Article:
In this video, I wanted to go through a little tweak that you can do with the stability ball to get more out of your mid-back stretch. If you sit a lot, you tend to be tight in the mid back, leading to unnecessary stress on your back, shoulders, and neck. One area of tension can cause compensation in other areas of your body, so keeping your entire body mobile is essential.
Mid-back pain is pain below the neck and above the bottom of the rib cage. In other words, the thoracic spine. There are 12 vertebrae in the thoracic spine, with discs between each vertebra. Mid-back pain has various symptoms and depends on the cause of your pain. Common symptoms of mid-back pain include muscle aches, dull pain, burning sensations, sharp or stabbing pain, and muscle stiffness. If you experience more serious symptoms such as numbness in the legs, arms, or chest, chest pain, weakness in the legs or arms, or loss of bowel or bladder control, seek immediate medical attention.
A variety of things can cause mid-back pain. Bad posture can lead to repeated pressure on the spine which can cause pain. When you slouch, your muscles and ligaments must work very hard to keep you balanced. Overworking these muscles can lead to mid-back pain. Being overweight or obese can increase your risk of back pain as well.
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I am going to have Alix demonstrate it.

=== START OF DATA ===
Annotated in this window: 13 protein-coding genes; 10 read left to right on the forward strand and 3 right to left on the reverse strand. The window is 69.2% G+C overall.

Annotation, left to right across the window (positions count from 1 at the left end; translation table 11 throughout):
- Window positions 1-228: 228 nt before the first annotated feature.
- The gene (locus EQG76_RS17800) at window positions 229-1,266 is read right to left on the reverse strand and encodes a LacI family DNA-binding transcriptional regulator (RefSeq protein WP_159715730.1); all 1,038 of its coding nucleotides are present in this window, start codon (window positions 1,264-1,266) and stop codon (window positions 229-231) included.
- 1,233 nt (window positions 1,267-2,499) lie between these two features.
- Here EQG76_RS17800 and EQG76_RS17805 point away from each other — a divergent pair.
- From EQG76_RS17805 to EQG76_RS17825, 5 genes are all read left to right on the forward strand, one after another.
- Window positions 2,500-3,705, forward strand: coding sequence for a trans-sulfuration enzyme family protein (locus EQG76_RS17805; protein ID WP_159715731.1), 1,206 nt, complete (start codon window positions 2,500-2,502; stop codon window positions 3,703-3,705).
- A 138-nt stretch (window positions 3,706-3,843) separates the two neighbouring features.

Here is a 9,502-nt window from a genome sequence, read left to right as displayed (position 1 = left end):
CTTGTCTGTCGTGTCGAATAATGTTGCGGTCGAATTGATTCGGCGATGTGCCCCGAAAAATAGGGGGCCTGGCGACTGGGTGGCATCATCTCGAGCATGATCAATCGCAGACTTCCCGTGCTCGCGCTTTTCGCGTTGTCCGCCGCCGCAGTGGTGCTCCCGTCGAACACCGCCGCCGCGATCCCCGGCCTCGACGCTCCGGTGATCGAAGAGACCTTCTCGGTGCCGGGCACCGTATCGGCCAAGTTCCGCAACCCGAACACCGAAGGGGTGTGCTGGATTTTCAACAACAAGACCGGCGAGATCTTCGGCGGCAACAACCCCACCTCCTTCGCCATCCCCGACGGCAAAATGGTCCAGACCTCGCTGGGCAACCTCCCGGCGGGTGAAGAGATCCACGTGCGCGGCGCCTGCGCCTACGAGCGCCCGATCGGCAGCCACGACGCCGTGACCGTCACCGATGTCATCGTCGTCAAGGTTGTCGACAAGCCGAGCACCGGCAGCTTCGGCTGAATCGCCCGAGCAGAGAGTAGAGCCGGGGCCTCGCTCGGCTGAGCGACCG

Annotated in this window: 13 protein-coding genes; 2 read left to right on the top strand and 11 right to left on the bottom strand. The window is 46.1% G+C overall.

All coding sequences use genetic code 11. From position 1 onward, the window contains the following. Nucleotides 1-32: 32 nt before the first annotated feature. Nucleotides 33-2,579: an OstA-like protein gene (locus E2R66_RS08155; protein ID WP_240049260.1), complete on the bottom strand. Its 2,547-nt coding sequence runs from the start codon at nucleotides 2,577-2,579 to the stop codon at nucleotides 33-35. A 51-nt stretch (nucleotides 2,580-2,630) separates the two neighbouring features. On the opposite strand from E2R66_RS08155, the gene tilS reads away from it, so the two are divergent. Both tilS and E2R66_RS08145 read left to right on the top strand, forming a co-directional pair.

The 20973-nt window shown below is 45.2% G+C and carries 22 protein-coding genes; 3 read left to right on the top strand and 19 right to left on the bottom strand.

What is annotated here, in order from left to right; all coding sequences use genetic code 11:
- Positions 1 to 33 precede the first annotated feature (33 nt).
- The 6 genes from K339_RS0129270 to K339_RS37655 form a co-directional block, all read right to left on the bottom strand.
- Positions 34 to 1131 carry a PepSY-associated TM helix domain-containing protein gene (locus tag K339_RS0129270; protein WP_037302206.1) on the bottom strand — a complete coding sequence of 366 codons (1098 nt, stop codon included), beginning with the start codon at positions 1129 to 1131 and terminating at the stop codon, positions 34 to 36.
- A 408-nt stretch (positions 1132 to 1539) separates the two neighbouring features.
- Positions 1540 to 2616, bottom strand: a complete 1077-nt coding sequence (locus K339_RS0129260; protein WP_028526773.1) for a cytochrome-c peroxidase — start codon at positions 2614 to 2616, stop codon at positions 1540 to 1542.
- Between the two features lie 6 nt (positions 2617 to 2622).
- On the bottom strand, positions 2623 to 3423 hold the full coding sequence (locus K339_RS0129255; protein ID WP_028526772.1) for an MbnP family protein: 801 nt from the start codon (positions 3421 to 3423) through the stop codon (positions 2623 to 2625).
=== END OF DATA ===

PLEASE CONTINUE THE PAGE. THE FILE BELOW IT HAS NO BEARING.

You will need a stability ball. Kneel in front of the stability ball, holding the ball on either side. Bring your hips back toward your heels with your arms lengthened out in front of you. Keep your seat on your feet, and rotate from one side to the other. One hand will come down towards the floor, and then the other. Go as far to each side as is comfortable and breathe.
Typical Mid-Back Stretch
The key thing to remember is to have your arms in line with your head and your arms in line with the rest of your body. Moving side to side will stretch out the mid-back. You can tweak it if you want to get more out of the stretch.
Mid Back Stretch Tweak
Come back to the start, where you are kneeling with the ball in front of you. Cross your arms and place your hands on the ball. Sit your hips back towards your heels. Rock to one side and then rock to the other side. This intensifies the stretch so you can get more side bending. Start with the first stretch, and if that one is easy or you are not feeling very well, switch over to the second one.
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Rick Kaselj, MS
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